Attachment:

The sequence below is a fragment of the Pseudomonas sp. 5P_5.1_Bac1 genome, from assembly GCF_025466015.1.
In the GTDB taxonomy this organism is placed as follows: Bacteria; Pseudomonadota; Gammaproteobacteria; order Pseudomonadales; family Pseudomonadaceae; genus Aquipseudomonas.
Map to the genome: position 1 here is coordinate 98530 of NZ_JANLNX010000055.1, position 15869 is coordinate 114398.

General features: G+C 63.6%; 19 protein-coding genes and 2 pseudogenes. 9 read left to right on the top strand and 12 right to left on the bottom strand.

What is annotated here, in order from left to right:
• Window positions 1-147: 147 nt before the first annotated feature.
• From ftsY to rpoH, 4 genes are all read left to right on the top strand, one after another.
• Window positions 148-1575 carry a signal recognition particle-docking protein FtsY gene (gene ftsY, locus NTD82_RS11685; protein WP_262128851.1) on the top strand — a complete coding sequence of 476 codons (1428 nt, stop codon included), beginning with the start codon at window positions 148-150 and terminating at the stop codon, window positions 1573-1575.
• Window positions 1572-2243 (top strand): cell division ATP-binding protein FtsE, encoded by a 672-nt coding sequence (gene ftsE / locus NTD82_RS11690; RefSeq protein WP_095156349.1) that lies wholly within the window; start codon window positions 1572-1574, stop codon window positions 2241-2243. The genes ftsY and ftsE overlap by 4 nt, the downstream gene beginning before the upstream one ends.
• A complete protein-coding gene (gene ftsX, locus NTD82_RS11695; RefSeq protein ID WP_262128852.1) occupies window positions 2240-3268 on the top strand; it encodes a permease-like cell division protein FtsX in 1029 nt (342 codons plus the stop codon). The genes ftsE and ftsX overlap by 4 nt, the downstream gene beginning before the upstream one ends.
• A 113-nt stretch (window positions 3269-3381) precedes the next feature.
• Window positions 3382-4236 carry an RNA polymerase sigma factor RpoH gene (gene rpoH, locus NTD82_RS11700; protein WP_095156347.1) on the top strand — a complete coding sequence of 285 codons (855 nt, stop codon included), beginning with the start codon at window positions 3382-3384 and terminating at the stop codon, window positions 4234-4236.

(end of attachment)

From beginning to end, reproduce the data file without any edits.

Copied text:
The sequence below is a fragment of the Pseudomonas sp. 5P_5.1_Bac1 genome, from assembly GCF_025466015.1.
In the GTDB taxonomy this organism is placed as follows: Bacteria; Pseudomonadota; Gammaproteobacteria; order Pseudomonadales; family Pseudomonadaceae; genus Aquipseudomonas.
Map to the genome: position 1 here is coordinate 98530 of NZ_JANLNX010000055.1, position 15869 is coordinate 114398.

General features: G+C 63.6%; 19 protein-coding genes and 2 pseudogenes. 9 read left to right on the top strand and 12 right to left on the bottom strand.

What is annotated here, in order from left to right:
• Window positions 1-147: 147 nt before the first annotated feature.
• From ftsY to rpoH, 4 genes are all read left to right on the top strand, one after another.
• Window positions 148-1575 carry a signal recognition particle-docking protein FtsY gene (gene ftsY, locus NTD82_RS11685; protein WP_262128851.1) on the top strand — a complete coding sequence of 476 codons (1428 nt, stop codon included), beginning with the start codon at window positions 148-150 and terminating at the stop codon, window positions 1573-1575.
• Window positions 1572-2243 (top strand): cell division ATP-binding protein FtsE, encoded by a 672-nt coding sequence (gene ftsE / locus NTD82_RS11690; RefSeq protein WP_095156349.1) that lies wholly within the window; start codon window positions 1572-1574, stop codon window positions 2241-2243. The genes ftsY and ftsE overlap by 4 nt, the downstream gene beginning before the upstream one ends.
• A complete protein-coding gene (gene ftsX, locus NTD82_RS11695; RefSeq protein ID WP_262128852.1) occupies window positions 2240-3268 on the top strand; it encodes a permease-like cell division protein FtsX in 1029 nt (342 codons plus the stop codon). The genes ftsE and ftsX overlap by 4 nt, the downstream gene beginning before the upstream one ends.
• A 113-nt stretch (window positions 3269-3381) precedes the next feature.
• Window positions 3382-4236 carry an RNA polymerase sigma factor RpoH gene (gene rpoH, locus NTD82_RS11700; protein WP_095156347.1) on the top strand — a complete coding sequence of 285 codons (855 nt, stop codon included), beginning with the start codon at window positions 3382-3384 and terminating at the stop codon, window positions 4234-4236.